The last from the back of the cupboard.

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Gus Gull, gouache, on smooth illustration board

Yes, a continuation of the sea creatures I illustrated for the Save Our Seas book I wrote about three posts back. To recap, I was asked to sketch cartoon characters, paint small scenes, draw a myriad of sea creatures, and a few coastal scenes.I have chosen not to put all the remaining images in here, as it would make the post too long, but I hope you like the cross-section of artwork I’ve selected for this one.

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More from the back of the cupboard

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This week thought I’d show you some illustrations from the other book I mentioned last week – Eco-Rangers Save The Planet: Earth-friendly missions for green kiwis, written by children’s author Maria Gill. This book is A5 size, and could be slipped into a back pocket. It’s full of ways young people can think about the their environment and finds ways to keep it healthy. I was asked to draw the two main characters first, and make the boy and girl a bit funky. The book was aimed at young teens, so I looked through a great Taschen book on recent illustrations to get an idea of styles. My work would be grades of back on white, with green and blue being the background print colours.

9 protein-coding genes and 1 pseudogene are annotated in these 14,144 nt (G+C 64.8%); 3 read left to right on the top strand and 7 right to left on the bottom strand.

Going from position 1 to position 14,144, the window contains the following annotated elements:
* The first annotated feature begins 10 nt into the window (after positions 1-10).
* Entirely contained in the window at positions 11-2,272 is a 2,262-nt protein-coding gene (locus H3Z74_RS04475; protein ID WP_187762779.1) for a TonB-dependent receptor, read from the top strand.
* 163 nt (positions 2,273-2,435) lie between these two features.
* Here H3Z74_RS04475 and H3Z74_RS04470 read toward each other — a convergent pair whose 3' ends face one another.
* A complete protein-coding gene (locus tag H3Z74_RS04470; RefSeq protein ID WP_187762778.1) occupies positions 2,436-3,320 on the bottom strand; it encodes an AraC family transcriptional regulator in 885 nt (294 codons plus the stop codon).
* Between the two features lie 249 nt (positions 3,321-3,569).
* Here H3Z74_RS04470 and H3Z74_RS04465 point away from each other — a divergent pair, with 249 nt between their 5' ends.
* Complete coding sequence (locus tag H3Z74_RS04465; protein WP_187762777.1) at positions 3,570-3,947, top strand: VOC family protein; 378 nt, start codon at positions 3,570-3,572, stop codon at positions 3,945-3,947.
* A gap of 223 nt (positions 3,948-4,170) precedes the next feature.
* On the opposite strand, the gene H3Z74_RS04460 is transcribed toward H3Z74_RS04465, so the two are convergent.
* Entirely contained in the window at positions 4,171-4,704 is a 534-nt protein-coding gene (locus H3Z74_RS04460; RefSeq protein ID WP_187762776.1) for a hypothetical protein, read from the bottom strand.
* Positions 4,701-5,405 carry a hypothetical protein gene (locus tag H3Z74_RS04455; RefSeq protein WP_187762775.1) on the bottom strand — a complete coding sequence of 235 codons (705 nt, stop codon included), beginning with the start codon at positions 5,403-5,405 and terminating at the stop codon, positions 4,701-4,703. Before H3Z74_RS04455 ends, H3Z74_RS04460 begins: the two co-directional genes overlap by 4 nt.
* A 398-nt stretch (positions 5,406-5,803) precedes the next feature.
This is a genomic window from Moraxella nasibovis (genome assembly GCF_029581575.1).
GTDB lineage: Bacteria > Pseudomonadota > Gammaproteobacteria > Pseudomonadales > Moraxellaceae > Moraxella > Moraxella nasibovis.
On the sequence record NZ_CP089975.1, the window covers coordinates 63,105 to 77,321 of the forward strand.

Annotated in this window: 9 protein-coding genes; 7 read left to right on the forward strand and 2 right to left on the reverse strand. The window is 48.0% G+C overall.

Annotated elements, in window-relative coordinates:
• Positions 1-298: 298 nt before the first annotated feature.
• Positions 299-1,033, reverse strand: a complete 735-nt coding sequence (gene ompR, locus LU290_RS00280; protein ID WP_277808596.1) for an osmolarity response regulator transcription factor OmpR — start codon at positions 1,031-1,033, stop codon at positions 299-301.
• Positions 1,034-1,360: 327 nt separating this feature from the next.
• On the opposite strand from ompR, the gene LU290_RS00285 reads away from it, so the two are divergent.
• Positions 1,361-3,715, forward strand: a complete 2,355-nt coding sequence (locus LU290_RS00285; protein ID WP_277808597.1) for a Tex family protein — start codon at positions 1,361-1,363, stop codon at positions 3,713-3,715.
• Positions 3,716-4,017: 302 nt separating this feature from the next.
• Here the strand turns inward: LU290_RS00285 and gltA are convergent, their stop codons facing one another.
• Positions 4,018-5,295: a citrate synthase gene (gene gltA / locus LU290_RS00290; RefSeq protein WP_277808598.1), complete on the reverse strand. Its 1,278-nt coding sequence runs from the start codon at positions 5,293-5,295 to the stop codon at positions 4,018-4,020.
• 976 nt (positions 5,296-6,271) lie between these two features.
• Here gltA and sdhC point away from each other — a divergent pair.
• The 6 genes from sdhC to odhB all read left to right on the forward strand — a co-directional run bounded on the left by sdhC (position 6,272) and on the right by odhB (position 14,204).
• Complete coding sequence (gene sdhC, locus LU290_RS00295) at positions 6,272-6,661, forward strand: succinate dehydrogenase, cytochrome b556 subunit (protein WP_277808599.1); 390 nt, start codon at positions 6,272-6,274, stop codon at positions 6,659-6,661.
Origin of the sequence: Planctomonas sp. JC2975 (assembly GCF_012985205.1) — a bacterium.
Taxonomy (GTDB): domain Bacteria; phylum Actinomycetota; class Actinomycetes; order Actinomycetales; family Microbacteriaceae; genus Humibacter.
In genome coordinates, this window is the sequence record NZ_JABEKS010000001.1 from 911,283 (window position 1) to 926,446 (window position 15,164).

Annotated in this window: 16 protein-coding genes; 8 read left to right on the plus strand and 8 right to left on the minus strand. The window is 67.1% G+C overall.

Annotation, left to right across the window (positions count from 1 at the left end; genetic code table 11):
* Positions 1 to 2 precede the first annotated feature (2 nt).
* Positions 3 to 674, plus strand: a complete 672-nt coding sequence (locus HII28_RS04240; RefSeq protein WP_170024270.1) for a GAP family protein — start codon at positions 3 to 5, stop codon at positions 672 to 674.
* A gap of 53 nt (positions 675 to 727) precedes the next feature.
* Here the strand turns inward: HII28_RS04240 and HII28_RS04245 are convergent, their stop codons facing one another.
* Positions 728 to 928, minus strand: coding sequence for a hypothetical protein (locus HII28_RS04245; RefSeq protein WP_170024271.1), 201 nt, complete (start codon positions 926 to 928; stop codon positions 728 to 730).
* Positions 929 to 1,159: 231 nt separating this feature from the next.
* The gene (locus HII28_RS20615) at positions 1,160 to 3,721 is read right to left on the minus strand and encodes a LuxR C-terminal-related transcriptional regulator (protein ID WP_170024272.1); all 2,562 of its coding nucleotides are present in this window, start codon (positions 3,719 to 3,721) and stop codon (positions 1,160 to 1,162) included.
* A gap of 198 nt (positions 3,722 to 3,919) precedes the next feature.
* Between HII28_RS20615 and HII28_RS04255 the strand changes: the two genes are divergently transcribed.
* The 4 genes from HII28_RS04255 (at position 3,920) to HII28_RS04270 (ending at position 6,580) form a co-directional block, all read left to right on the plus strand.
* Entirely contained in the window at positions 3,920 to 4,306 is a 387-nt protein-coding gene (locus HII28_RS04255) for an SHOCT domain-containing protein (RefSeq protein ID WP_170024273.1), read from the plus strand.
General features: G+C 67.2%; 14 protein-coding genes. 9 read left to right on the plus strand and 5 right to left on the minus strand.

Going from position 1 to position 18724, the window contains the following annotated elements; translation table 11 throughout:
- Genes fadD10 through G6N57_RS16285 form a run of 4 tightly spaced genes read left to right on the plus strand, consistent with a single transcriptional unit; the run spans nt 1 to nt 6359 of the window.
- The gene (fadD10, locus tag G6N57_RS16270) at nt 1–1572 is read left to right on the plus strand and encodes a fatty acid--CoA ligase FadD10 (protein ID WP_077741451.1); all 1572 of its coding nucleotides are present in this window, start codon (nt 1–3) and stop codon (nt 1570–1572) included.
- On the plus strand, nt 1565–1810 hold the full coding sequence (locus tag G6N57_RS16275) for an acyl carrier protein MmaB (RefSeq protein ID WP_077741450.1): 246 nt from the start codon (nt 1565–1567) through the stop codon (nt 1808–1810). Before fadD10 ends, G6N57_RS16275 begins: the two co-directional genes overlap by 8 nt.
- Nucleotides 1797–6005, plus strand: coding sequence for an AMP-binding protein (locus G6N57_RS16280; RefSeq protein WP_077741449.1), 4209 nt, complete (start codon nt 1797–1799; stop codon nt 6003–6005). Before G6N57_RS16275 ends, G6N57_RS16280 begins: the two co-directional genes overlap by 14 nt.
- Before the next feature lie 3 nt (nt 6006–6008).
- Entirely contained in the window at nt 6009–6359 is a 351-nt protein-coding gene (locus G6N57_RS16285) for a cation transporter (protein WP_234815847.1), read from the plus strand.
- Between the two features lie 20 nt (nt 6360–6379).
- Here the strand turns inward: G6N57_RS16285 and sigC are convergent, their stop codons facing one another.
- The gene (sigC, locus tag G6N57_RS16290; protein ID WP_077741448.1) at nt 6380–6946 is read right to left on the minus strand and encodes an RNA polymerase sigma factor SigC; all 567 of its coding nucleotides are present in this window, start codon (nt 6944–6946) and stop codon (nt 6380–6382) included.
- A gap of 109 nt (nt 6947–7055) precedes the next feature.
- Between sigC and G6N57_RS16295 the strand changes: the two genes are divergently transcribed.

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From the back of a cupboard …

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Whale: gouache on illustration board

Some years back, and before writing took hold of me, I illustrated several children books. One was Save Our Seas, by author Maria Gill, who tells a story about the marine environment in New Zealand, based on logbooks from Sir Peter Blake’s New Zealand voyages. I was especially pleased to be asked to illustrate this book, as I love wildlife. And I had around fifty separate illustrations to do.

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The nuance of line

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pōhutukawa in Devonport